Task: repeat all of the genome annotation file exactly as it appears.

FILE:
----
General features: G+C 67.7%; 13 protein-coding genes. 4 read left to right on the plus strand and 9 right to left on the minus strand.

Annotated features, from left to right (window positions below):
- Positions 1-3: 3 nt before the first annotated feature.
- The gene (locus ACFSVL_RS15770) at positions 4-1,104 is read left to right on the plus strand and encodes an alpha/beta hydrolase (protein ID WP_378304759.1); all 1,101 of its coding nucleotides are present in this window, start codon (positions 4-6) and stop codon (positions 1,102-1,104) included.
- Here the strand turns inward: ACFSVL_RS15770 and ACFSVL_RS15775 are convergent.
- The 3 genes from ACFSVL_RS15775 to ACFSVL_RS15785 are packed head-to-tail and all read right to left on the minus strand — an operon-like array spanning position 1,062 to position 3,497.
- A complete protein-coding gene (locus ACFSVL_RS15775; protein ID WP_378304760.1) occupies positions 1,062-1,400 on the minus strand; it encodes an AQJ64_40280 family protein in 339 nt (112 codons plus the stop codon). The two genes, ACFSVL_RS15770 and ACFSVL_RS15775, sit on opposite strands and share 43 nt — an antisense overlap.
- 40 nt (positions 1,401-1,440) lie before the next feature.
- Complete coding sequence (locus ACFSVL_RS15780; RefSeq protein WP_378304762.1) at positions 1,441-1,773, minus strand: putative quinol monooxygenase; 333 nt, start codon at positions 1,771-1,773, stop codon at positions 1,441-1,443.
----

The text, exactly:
General features: G+C 67.7%; 13 protein-coding genes. 4 read left to right on the plus strand and 9 right to left on the minus strand.

Annotated features, from left to right (window positions below):
- Positions 1-3: 3 nt before the first annotated feature.
- The gene (locus ACFSVL_RS15770) at positions 4-1,104 is read left to right on the plus strand and encodes an alpha/beta hydrolase (protein ID WP_378304759.1); all 1,101 of its coding nucleotides are present in this window, start codon (positions 4-6) and stop codon (positions 1,102-1,104) included.
- Here the strand turns inward: ACFSVL_RS15770 and ACFSVL_RS15775 are convergent.
- The 3 genes from ACFSVL_RS15775 to ACFSVL_RS15785 are packed head-to-tail and all read right to left on the minus strand — an operon-like array spanning position 1,062 to position 3,497.
- A complete protein-coding gene (locus ACFSVL_RS15775; protein ID WP_378304760.1) occupies positions 1,062-1,400 on the minus strand; it encodes an AQJ64_40280 family protein in 339 nt (112 codons plus the stop codon). The two genes, ACFSVL_RS15770 and ACFSVL_RS15775, sit on opposite strands and share 43 nt — an antisense overlap.
- 40 nt (positions 1,401-1,440) lie before the next feature.
- Complete coding sequence (locus ACFSVL_RS15780; RefSeq protein WP_378304762.1) at positions 1,441-1,773, minus strand: putative quinol monooxygenase; 333 nt, start codon at positions 1,771-1,773, stop codon at positions 1,441-1,443.